As the Secretary to the Assistant Superintendent, Megan Schwab wears many hats. Her role is part human resources, part information technology, and part secretary. Among her responsibilities are planning and implementing staff in-services, conducting employee onboardings and offboardings, handling background checks, and managing software, including the Frontline Absence Management System and PublicSchoolWorks program for staff, as well as compiling all of the district’s job postings. She also works with FinalForms, the ProgressBook Suite and helps with the district’s BEST Committee meetings.
Some the things other have said about Mrs. Schwab include the following:
- “She takes her job seriously and works intently to ensure that things run smoothly.”
- “She is always looking for ways to streamline processes.”
- “She is an avid listener who makes people feel that what they have to say is important."
- “She has outstanding problem solving skills. Her work is impeccable – she rarely makes errors and seems to think of everything.”
It’s no surprise, then, that she was named the Staff Spotlight recipient for May and recognized at the May 24 Board meeting.
“I like meeting new employees and letting them know they can always come to me with questions and that I will get them answers,” Schwab says about how seriously she takes her role. “It is important to form that connection.”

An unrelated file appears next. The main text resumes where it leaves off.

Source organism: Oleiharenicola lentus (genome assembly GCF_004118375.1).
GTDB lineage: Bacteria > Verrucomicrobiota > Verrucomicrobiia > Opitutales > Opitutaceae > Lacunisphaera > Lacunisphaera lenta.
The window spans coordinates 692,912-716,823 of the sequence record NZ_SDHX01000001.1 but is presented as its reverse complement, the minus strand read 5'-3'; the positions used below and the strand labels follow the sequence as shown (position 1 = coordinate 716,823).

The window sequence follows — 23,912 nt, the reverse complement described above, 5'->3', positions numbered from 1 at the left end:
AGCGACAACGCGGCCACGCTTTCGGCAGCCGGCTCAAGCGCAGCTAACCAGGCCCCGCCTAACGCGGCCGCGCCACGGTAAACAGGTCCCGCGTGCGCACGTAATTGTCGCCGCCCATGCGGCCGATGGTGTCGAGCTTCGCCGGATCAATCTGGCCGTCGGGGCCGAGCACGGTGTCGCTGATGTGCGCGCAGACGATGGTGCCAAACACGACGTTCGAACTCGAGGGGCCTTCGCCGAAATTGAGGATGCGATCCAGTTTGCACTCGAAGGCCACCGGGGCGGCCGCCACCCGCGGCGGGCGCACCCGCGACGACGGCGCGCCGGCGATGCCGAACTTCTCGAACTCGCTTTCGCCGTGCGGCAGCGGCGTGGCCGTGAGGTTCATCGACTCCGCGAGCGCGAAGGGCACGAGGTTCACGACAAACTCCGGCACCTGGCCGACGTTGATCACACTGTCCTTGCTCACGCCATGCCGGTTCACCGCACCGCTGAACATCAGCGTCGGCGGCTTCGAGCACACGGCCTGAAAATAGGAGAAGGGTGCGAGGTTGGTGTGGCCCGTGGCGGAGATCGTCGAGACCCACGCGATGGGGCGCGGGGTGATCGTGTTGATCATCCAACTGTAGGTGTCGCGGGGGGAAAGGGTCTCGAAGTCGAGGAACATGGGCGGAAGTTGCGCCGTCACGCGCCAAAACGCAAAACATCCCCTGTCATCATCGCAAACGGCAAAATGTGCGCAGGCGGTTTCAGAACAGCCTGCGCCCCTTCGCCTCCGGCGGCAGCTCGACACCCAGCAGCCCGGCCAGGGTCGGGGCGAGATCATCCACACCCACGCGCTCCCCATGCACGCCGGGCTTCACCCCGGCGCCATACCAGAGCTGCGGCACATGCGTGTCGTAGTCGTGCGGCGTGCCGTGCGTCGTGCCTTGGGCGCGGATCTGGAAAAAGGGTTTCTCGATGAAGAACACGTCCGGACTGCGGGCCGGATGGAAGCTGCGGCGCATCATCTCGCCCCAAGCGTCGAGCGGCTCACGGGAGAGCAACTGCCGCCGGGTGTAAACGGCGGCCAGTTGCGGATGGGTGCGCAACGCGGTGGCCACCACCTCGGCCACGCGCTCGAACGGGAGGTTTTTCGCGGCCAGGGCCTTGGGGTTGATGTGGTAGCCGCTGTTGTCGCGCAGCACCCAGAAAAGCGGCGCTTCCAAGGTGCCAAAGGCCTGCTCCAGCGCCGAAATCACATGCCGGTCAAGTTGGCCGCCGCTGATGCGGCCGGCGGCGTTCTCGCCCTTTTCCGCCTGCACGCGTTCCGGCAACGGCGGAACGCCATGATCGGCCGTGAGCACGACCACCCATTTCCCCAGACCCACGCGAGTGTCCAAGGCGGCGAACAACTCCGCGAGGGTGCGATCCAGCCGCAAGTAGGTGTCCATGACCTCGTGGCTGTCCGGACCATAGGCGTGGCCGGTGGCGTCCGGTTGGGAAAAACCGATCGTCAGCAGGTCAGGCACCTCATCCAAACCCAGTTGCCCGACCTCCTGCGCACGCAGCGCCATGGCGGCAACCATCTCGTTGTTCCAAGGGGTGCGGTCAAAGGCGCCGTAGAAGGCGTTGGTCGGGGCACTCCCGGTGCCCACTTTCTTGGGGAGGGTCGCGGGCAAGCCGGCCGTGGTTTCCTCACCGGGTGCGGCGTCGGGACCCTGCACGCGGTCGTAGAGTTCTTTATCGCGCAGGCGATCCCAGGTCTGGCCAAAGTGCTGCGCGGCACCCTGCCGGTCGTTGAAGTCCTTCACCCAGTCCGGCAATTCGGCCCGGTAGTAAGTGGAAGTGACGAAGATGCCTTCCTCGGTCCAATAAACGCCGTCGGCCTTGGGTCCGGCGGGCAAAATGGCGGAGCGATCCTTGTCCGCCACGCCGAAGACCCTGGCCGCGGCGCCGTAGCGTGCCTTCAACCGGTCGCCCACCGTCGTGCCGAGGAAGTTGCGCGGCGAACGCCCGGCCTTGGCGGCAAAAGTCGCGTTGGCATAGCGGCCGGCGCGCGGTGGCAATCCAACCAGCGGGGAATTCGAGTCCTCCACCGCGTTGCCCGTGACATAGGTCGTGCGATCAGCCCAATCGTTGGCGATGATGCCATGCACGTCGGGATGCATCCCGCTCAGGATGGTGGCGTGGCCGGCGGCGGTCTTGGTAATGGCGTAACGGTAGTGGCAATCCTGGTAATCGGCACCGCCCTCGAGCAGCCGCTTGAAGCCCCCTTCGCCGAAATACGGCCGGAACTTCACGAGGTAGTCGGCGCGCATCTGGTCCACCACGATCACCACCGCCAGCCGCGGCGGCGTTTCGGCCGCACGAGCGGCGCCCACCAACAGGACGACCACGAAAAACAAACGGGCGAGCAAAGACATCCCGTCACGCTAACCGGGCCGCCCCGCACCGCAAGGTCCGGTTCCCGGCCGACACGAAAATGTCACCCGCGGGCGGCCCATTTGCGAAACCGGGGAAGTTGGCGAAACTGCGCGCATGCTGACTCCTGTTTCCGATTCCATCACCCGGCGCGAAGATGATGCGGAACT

Schwab is equally serious when it comes to her husband of almost nine years and their two sons. The boys recently completed kindergarten and pre-kindergarten in the Cuyahoga Heights Schools. “My family is everything to me,” says Schwab, who enjoys going on adventures with her husband and sons: camping, taking walks in the Metroparks, gardening, and working on projects around the house and yard. “I also love cheering on my boys in any sport they are playing and attending my niece’s dance performances.”
Schwab’s commitment to being there for others is further demonstrated by the fact that she has spent most of her adult life growing and donating her hair to others who cannot grow hair of their own for various reasons. “My eight-year-old cousin, Josh, passed from brain cancer when I was in college,” explains Schwab. “I decided one of the ways I wanted to honor him was to grow my hair to donate for as long as I could. I have donated my hair six times so far and am a few months away from donating a seventh time,” she stated.
If not for her current career, Schwab admits that she would have been an elementary school teacher. “I have always loved working with children of all ages throughout my life, including at summer camp, a day care, a college, and now the district,” she concluded.